Cover slow cooker and cook on low for 6—8 hours.  It will look something like the photo below. Note the difference in the deeper color to the liquid and the "cooked" look to the vegetables, etc.

When done, cool just until you can handle the crock insert. Strain the liquid. I line my colander with paper towels (see below) and slowly pour it through.

I stop occasionally to discard the solids that stop the liquid from flowing through. Replace the paper towels and re-strain a second time.

At this point, you can chill the whole container to skim the fat off the top, or just leave it in.  As you can see, there isn't a ton of fat in it. Just that small rim at the top.

Add salt to taste. Super important. Will taste horrible without adding salt.

The color of homemade stock is amazing.  Just look at that photo above and the one below.  It looks NOTHING like the watery yellow stuff that comes from the can, cube, or powder.  And the flavor is above compare.

I divide it up into small bags with 1 cup in each bag and freeze it. Then when I need some for a sauce or recipe, I just thaw it and use.

Try'll be impressed with your cooking prowess.

Tuesday, July 2, 2013

Local Fun Things to Do

In the last several weeks, school has ended.

This is the first year that my little guy was in school full-day…5 days a week.  I have MISSED him terribly. So, the last several weeks, we have been bonding again.  Snuggling, holding hands, playing games, etc.

But, I don’t want to just let his summer slip by without having a ton of fun.  To that end, I came up with a list of local free or low cost activities for us to do. After I did, I saw a list going around of 50 fun things to do in Philly.  There is some overlap between my own list and their….but I swear I didn't copy. I came up with more than 30 things on my own.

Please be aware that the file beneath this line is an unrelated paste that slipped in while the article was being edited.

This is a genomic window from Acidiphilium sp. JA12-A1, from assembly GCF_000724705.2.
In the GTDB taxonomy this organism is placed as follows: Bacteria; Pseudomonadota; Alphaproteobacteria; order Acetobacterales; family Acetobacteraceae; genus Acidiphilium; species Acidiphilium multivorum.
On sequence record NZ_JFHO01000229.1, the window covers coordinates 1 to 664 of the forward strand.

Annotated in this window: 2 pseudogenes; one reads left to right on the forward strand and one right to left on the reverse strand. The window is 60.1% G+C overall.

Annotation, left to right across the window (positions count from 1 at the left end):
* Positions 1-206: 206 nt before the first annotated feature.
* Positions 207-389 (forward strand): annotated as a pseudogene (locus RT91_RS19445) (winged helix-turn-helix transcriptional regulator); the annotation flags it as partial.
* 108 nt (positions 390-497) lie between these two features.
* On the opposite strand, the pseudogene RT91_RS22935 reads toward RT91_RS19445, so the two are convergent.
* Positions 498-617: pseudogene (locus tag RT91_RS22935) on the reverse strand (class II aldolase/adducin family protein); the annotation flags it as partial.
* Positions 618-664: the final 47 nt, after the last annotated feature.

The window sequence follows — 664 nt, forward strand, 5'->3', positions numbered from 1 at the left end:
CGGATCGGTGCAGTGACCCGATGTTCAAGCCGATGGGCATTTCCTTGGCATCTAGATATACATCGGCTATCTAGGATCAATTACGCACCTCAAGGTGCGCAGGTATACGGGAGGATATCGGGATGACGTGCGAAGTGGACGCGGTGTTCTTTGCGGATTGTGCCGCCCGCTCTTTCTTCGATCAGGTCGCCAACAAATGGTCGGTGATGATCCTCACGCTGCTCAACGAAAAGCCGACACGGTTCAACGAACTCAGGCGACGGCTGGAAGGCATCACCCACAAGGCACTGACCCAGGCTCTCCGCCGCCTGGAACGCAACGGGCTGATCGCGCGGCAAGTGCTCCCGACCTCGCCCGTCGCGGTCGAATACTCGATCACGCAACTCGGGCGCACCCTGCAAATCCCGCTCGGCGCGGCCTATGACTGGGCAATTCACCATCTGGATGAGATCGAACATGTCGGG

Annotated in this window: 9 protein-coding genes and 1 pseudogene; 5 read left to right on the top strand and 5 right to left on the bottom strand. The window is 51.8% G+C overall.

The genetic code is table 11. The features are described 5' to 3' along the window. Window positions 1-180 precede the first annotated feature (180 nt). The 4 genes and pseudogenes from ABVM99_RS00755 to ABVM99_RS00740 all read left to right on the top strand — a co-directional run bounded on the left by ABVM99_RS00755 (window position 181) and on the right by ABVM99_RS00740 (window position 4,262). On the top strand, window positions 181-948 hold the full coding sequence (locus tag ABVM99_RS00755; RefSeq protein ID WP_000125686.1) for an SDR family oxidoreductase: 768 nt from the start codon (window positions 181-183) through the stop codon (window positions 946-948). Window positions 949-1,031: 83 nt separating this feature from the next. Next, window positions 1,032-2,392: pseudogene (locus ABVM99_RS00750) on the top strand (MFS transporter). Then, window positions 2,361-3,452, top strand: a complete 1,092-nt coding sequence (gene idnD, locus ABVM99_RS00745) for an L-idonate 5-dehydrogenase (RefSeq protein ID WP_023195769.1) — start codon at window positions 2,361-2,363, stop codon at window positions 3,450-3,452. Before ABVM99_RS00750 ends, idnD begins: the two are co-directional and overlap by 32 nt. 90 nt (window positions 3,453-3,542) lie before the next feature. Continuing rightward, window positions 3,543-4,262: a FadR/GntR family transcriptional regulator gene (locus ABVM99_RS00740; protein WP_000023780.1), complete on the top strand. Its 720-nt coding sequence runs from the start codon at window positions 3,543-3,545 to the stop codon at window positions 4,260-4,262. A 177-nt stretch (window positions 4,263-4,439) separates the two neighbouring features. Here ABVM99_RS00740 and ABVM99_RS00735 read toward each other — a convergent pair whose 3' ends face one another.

Some of the things I have chosen, are based on a few memberships that I have.  When I pick a membership, I look at the cost and what the reciprocal memberships are.  A perfect example of this is the Delaware Museum of Natural History.  They offer reciprocals at 4 VERY local places that we would have a good time at…including the “dinosaur” museum in Philly.  Make sure you read the fine print.  Does the reciprocal membership offer free admission or do you have to pay 50% of the entrance fee.  Are there any restrictions like day of the week or the distance from the reciprocal museum to the residence on your ID?  Are you limited to number of children you can bring?  Because I have an only child and I usually am watching one of my friend’s children, I always add a second child on when I fill out the membership.  That way I’m not charged for the favor I am doing my friend…but we’re still having fun.

All that said here’s the list that I came up with.  If you have any other suggestions, let me know.  I could use a few more!!!

Foot tour of Philly – pay what you want
Taylor Arboretum – let kids play in creek
Tyler Arboretum – treehouses and picnic (have membership)
Brandywine zoo – get in with Elmwood Park Zoo membership
Elmwood park zoo – have membership
Hagley Museum – get in with DMNH membership
Iron Hill Museum – get in with DMNH membership
Lego building competition
PJ/Movie day
Go to Statue of Liberty – request from the little guy
Day trip to the shore
Make s’mores
Catch fireflies
Scavenger Hunt/hike
Let kids pick a recipe and teach to make it
Learn to play piano
Go to Please Touch Museum (bought groupon)
Camp out in back yard
Academy of Natural Sciences - get in with DMNH membership
Have lunch at Philly food cart